Star Wars: J.J. Abrams Says Both The Critics And The Fan Are Right About The Rise Of Skywalker

Star Wars: The Rise of Skywalker is finally here and the majority of stars fans will have watched the movie over the weekend. Nothing is ever straight forward when it comes to Star Wars and so far going by the RT ratings, it seems like we have a reverse scenario when compared to previous entry The Last Jedi.

The Last Jedi finished with a critic score of 91% and an audience score of 43%, whereas so far The Rise of Skywalker has a critic score of 58% and an audience score of 86%. It may be too early to tell completely, but it seems like The Rise of Skywalker is better liked by the paying public than The Last Jedi was, and we know how divisive that became. So should Disney be pleased by this or worried by this? That’s a hard question to answer and current box office takings would (to me) seem on the low side so far when you consider the trends of previous Star Wars trilogies.

Vanity Fair caught up with The Rise of Skywalker director J.J. Abrams recently and he surprisingly said that both the critics and the fans were right, from a certain point of view.

“No, I would say that they’re right. The people who love it more than anything are also right. I was asked just seven hours ago in another country, ‘So how do you go about pleasing everyone?’ I was like’ What…?’ Not to say that that’s what anyone should try to do anyway, but how would one go about it? Especially with Star Wars. We knew starting this that any decision we made — a design decision, a musical decision, a narrative decision — would please someone and infuriate someone else. And they’re all right. There is an MO of either: ‘It’s exactly as I see it, or you’re my enemy,’ It’s a crazy thing that there’s such a norm that seems to be void of nuance and compassion — and this is not [a phenomenon] about Star Wars, this is about everything.”

And with some fans saying that The Rise of Skywalker comes across as a bit of a put down on Rian Johnson’s The Last Jedi, Abrams said,

“It would be a much more interesting answer if there were conflict. The truth is when I was getting [The Force Awakens] up and running, I was nothing but grateful that a director and writer I admire as much as Rian was coming in to do [the next one.] Not expecting to come back to this, it was just fun to watch what was happening and get to respond to it.”

However, once he was hired to make The Rise of Skywalker what did he then feel? There are many rumors that Abrams was not happy with The Last Jedi, and that neither was Bob Iger nor Alan Horn, but they are just rumors with little to no substance at this time. I personally felt like there were many moments in this latest movie which downright seemed like a finger up at the most vocal criticism of The Last Jedi, and that was a movie I did not enjoy, saying that, I wasn’t overly that keen on The Rise of Skywalker either. The movie felt very predictable to me from start to end, to the point where I just wasn’t feeling the emotional beats that I could see Abrams and co were trying to provide. Sometimes I feel like you can see the strings attempting to pull you emotionally in movies, and when you can, it takes me out of the moment, unfortunately, that’s how The Rise of Skywalker felt to me.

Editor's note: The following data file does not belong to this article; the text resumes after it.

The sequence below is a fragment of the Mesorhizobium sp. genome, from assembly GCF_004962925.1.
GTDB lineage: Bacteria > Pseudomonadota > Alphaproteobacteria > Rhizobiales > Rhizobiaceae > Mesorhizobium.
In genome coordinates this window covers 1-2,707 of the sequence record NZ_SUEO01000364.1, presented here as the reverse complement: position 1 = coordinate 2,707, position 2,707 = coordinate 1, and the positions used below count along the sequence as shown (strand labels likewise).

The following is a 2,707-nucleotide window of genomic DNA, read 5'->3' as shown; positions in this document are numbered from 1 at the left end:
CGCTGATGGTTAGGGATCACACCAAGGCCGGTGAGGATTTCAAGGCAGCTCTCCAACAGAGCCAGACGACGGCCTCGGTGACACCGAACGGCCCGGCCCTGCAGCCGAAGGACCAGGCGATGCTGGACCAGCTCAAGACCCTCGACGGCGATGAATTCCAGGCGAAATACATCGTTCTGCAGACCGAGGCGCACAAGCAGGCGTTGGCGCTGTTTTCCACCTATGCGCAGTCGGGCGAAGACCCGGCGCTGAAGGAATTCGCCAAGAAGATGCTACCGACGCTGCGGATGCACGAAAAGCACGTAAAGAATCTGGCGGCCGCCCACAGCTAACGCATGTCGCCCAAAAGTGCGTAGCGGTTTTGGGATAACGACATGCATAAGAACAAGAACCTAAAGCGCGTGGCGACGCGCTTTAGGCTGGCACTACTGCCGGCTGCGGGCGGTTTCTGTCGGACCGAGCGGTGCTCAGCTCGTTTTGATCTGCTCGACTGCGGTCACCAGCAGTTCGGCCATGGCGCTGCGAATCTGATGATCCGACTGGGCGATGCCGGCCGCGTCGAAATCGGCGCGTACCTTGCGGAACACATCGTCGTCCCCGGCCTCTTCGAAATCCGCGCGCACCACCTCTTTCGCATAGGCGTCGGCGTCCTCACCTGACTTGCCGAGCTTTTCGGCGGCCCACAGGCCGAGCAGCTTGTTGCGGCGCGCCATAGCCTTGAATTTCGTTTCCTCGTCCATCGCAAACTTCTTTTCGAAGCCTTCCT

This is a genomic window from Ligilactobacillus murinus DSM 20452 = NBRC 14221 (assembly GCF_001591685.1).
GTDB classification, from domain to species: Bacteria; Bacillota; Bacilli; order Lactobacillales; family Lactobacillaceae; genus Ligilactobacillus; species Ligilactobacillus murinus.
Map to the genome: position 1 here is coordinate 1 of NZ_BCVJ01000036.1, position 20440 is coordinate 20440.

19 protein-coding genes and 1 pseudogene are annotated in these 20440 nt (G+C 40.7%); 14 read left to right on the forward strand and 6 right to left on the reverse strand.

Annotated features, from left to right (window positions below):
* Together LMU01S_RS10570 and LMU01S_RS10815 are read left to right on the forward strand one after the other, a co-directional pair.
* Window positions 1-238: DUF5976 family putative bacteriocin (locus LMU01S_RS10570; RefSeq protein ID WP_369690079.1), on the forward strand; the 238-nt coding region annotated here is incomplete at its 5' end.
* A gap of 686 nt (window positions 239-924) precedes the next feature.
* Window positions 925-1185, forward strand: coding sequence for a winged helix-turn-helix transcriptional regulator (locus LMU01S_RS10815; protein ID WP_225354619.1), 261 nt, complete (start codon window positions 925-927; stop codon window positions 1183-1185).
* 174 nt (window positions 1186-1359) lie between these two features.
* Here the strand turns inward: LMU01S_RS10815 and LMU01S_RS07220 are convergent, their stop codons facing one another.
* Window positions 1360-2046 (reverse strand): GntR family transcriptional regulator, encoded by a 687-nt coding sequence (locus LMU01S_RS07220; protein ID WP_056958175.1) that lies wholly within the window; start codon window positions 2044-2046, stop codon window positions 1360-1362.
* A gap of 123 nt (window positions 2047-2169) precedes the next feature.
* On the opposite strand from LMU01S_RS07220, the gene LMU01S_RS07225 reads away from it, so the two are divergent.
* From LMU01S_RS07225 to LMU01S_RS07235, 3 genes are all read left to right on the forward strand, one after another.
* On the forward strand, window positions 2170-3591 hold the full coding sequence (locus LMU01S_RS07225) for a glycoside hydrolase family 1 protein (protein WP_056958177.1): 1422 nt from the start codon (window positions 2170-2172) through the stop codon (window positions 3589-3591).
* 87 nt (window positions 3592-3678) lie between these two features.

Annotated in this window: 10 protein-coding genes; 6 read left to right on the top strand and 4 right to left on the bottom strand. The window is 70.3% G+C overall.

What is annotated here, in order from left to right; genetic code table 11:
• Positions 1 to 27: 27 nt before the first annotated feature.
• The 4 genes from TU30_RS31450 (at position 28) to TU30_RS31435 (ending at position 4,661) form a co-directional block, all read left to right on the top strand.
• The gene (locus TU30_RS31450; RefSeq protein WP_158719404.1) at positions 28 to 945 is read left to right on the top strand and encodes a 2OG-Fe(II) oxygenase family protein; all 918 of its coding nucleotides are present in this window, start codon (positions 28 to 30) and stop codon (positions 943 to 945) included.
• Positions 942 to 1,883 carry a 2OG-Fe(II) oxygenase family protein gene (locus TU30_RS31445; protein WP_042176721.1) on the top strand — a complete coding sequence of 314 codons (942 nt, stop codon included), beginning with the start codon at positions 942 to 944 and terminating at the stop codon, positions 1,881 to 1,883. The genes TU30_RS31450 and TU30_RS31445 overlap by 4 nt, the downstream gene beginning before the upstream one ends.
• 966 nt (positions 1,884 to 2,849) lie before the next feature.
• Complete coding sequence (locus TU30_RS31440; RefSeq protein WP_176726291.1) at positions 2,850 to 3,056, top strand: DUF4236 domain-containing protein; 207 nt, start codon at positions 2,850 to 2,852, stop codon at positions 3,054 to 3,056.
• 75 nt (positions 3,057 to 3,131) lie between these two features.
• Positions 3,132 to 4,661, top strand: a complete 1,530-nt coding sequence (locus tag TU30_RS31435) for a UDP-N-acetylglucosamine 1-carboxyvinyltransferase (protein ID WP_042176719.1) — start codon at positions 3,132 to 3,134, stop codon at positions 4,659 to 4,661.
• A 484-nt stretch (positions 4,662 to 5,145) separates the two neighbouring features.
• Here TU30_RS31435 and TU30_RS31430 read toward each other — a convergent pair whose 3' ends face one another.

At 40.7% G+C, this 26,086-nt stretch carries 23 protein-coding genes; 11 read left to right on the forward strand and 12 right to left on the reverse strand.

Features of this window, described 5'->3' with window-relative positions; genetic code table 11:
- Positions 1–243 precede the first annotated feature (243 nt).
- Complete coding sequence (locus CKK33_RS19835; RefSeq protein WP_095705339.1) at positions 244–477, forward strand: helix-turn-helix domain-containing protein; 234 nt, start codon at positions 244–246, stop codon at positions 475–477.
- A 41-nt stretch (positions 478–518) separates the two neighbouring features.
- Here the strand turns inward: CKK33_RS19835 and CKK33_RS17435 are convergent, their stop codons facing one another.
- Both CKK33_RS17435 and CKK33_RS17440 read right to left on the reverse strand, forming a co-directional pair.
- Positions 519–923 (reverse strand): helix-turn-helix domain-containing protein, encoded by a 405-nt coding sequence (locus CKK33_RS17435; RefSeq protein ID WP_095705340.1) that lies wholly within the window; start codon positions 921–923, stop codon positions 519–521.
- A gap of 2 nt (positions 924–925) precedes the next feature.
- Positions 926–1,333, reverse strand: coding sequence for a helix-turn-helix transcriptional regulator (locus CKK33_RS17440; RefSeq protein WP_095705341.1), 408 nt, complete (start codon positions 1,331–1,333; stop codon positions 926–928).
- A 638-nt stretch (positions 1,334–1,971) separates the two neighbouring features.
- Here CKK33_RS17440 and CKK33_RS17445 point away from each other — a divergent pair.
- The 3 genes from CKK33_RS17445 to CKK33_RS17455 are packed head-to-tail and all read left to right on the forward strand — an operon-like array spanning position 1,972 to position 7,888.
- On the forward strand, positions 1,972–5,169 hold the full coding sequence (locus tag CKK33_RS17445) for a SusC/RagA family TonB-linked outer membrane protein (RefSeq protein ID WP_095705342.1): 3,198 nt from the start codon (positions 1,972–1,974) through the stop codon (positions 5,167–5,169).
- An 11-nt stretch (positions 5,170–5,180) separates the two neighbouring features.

RELATED: The Rise Of Skywalker: Weekend Box Office Estimates Are In…

Saying all that, I still enjoyed it far more than I did The Last Jedi, but in terms of re-watchability, it was just too close once again for me to Return of the Jedi. As a sequel trilogy what I see is a copy of A New Hope, a subversion of The Empire Strikes Back and a copy of Return of the Jedi in so many ways. Really, I think in hindsight, Disney should not have pushed ahead so fats with this trilogy, it was too important for that, and I think the franchise of Star Wars has suffered under Disney because of their rush to recoup the money they paid for Lucasfilm back in 2012. Just a year or two more development time for Episode 7 and an overall rough plan for the ending for directors to movie towards would have made a big difference. Then again, they wanted the OT, so they hired the director that is the expert on delivering movies that feel just like copies of older movies. Things worked out financially with Episode 7, but will it prove as effective with Episode 9, it’s too early to tell, but signs currently point to no.

What did you think of The Rise of Skywalker, happy, sad, confused, or ambivalent, and what do you think of Abrams’ comments? Leave them below as always folks.

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SOURCE: Vanity Fair

GenreVerse Have you checked out LRM Online’s official podcast feed yet The Genreverse Podcast Network? This includes our premiere podcast The Daily CoGBreaking Geek Radio: The Podcast, GeekScholars Movie News, Nerd Flix & Chill, Marvel Multiverse Mondays, Anime-Versal Review Podcast, and our Star Wars dedicated podcast The Cantina. Check it out by listening below. It's also available on all your favorite podcast apps! Subscribe on: Apple PodcastsSpotify |  SoundCloud | Stitcher | Google Play Grow Generation

Campbell Clark

Cam is Senior Editor at LRM Online, and has a passion for all things geeky, including sci-fi, fantasy, and comic book movies.

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